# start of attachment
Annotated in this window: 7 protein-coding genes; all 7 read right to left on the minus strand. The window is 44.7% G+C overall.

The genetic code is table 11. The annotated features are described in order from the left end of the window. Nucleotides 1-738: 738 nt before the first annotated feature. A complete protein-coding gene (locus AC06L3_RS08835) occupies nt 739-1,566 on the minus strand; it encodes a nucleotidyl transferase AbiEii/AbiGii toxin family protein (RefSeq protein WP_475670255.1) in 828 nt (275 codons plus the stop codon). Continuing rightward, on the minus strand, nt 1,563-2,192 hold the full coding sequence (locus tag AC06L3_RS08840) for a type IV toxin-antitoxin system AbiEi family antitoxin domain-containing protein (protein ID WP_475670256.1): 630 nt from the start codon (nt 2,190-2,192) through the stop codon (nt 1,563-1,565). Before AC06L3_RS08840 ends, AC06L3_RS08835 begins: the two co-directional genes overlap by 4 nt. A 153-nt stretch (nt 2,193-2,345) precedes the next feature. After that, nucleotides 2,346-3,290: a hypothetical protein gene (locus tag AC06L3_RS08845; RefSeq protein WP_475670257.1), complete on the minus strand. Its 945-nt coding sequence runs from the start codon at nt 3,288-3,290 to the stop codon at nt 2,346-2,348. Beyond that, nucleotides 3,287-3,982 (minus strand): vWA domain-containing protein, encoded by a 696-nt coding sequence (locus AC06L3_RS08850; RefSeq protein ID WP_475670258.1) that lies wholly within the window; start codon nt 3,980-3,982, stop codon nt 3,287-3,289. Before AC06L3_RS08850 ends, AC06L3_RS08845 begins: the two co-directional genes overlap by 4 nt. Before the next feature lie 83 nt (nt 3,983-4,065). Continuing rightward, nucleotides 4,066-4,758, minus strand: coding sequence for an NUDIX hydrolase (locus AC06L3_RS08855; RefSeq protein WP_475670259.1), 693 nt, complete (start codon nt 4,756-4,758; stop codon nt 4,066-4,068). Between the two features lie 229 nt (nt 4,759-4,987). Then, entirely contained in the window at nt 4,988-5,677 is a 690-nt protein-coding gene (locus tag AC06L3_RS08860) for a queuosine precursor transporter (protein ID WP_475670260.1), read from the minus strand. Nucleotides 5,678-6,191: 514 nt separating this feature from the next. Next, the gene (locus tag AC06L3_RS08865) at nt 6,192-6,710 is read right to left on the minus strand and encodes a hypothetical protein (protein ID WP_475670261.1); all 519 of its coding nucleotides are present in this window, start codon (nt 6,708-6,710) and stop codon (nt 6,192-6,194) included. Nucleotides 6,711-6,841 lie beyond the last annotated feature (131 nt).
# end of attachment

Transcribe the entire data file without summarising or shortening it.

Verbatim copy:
Annotated in this window: 7 protein-coding genes; all 7 read right to left on the minus strand. The window is 44.7% G+C overall.

The genetic code is table 11. The annotated features are described in order from the left end of the window. Nucleotides 1-738: 738 nt before the first annotated feature. A complete protein-coding gene (locus AC06L3_RS08835) occupies nt 739-1,566 on the minus strand; it encodes a nucleotidyl transferase AbiEii/AbiGii toxin family protein (RefSeq protein WP_475670255.1) in 828 nt (275 codons plus the stop codon). Continuing rightward, on the minus strand, nt 1,563-2,192 hold the full coding sequence (locus tag AC06L3_RS08840) for a type IV toxin-antitoxin system AbiEi family antitoxin domain-containing protein (protein ID WP_475670256.1): 630 nt from the start codon (nt 2,190-2,192) through the stop codon (nt 1,563-1,565). Before AC06L3_RS08840 ends, AC06L3_RS08835 begins: the two co-directional genes overlap by 4 nt. A 153-nt stretch (nt 2,193-2,345) precedes the next feature. After that, nucleotides 2,346-3,290: a hypothetical protein gene (locus tag AC06L3_RS08845; RefSeq protein WP_475670257.1), complete on the minus strand. Its 945-nt coding sequence runs from the start codon at nt 3,288-3,290 to the stop codon at nt 2,346-2,348. Beyond that, nucleotides 3,287-3,982 (minus strand): vWA domain-containing protein, encoded by a 696-nt coding sequence (locus AC06L3_RS08850; RefSeq protein ID WP_475670258.1) that lies wholly within the window; start codon nt 3,980-3,982, stop codon nt 3,287-3,289. Before AC06L3_RS08850 ends, AC06L3_RS08845 begins: the two co-directional genes overlap by 4 nt. Before the next feature lie 83 nt (nt 3,983-4,065). Continuing rightward, nucleotides 4,066-4,758, minus strand: coding sequence for an NUDIX hydrolase (locus AC06L3_RS08855; RefSeq protein WP_475670259.1), 693 nt, complete (start codon nt 4,756-4,758; stop codon nt 4,066-4,068). Between the two features lie 229 nt (nt 4,759-4,987). Then, entirely contained in the window at nt 4,988-5,677 is a 690-nt protein-coding gene (locus tag AC06L3_RS08860) for a queuosine precursor transporter (protein ID WP_475670260.1), read from the minus strand. Nucleotides 5,678-6,191: 514 nt separating this feature from the next. Next, the gene (locus tag AC06L3_RS08865) at nt 6,192-6,710 is read right to left on the minus strand and encodes a hypothetical protein (protein ID WP_475670261.1); all 519 of its coding nucleotides are present in this window, start codon (nt 6,708-6,710) and stop codon (nt 6,192-6,194) included. Nucleotides 6,711-6,841 lie beyond the last annotated feature (131 nt).